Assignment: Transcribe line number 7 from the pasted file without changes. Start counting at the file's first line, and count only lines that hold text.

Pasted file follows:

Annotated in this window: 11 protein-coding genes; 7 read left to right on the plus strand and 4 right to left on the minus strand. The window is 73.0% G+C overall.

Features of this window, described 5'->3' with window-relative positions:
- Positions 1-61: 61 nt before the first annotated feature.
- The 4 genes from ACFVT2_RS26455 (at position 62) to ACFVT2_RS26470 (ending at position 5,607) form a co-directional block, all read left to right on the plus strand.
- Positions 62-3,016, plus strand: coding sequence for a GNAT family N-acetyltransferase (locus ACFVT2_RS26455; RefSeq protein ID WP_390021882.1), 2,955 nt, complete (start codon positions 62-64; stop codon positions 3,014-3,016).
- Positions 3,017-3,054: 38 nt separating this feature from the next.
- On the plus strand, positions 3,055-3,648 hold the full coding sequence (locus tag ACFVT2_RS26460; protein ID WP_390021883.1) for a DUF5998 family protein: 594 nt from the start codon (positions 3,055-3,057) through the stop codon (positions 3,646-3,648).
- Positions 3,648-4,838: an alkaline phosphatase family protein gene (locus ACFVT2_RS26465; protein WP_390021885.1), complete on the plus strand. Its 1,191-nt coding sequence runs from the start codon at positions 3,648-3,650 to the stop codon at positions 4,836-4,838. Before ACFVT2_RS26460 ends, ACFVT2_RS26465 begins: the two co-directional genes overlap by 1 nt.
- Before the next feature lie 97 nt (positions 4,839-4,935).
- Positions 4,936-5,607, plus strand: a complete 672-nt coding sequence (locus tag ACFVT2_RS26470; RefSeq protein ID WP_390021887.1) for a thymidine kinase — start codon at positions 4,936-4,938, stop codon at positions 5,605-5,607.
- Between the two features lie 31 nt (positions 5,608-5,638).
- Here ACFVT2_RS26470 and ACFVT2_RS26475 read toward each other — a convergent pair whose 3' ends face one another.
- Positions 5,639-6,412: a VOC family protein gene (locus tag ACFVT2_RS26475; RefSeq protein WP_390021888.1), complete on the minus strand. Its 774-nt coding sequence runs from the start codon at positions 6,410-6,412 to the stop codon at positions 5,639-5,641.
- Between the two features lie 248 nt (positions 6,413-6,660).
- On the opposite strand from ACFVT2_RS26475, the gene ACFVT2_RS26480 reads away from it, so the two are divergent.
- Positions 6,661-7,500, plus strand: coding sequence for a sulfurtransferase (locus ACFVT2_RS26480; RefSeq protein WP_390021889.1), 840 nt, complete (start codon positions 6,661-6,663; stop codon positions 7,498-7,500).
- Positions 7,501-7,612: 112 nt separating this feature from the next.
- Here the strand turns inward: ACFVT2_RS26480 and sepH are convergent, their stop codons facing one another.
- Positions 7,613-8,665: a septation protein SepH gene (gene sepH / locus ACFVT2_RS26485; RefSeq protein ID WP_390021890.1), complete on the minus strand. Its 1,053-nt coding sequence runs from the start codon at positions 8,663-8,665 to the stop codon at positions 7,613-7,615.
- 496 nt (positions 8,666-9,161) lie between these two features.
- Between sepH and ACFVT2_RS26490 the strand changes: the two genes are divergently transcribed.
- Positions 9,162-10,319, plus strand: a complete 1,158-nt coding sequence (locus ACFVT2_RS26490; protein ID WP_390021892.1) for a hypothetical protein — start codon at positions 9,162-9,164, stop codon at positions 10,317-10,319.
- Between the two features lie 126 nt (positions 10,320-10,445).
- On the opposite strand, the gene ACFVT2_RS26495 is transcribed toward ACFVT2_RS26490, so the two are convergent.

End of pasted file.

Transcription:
- On the plus strand, positions 3,055-3,648 hold the full coding sequence (locus tag ACFVT2_RS26460; protein ID WP_390021883.1) for a DUF5998 family protein: 594 nt from the start codon (positions 3,055-3,057) through the stop codon (positions 3,646-3,648).